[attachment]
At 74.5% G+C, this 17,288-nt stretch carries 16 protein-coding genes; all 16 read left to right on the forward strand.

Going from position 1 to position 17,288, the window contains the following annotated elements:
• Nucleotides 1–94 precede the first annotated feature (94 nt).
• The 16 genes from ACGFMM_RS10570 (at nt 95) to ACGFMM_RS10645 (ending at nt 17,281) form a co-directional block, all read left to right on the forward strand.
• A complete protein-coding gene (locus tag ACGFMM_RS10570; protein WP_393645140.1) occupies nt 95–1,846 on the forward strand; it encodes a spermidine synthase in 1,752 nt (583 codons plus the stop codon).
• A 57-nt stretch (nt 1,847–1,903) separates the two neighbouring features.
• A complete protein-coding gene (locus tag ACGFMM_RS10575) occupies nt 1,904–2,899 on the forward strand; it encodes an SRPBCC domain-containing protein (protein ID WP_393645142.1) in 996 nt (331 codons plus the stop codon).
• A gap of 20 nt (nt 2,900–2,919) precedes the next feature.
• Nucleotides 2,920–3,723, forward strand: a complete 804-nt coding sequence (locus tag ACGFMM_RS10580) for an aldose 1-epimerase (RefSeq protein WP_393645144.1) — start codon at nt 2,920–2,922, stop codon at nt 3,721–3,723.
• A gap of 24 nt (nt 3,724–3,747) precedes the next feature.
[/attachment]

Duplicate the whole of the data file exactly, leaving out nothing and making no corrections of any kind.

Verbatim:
At 74.5% G+C, this 17,288-nt stretch carries 16 protein-coding genes; all 16 read left to right on the forward strand.

Going from position 1 to position 17,288, the window contains the following annotated elements:
• Nucleotides 1–94 precede the first annotated feature (94 nt).
• The 16 genes from ACGFMM_RS10570 (at nt 95) to ACGFMM_RS10645 (ending at nt 17,281) form a co-directional block, all read left to right on the forward strand.
• A complete protein-coding gene (locus tag ACGFMM_RS10570; protein WP_393645140.1) occupies nt 95–1,846 on the forward strand; it encodes a spermidine synthase in 1,752 nt (583 codons plus the stop codon).
• A 57-nt stretch (nt 1,847–1,903) separates the two neighbouring features.
• A complete protein-coding gene (locus tag ACGFMM_RS10575) occupies nt 1,904–2,899 on the forward strand; it encodes an SRPBCC domain-containing protein (protein ID WP_393645142.1) in 996 nt (331 codons plus the stop codon).
• A gap of 20 nt (nt 2,900–2,919) precedes the next feature.
• Nucleotides 2,920–3,723, forward strand: a complete 804-nt coding sequence (locus tag ACGFMM_RS10580) for an aldose 1-epimerase (RefSeq protein WP_393645144.1) — start codon at nt 2,920–2,922, stop codon at nt 3,721–3,723.
• A gap of 24 nt (nt 3,724–3,747) precedes the next feature.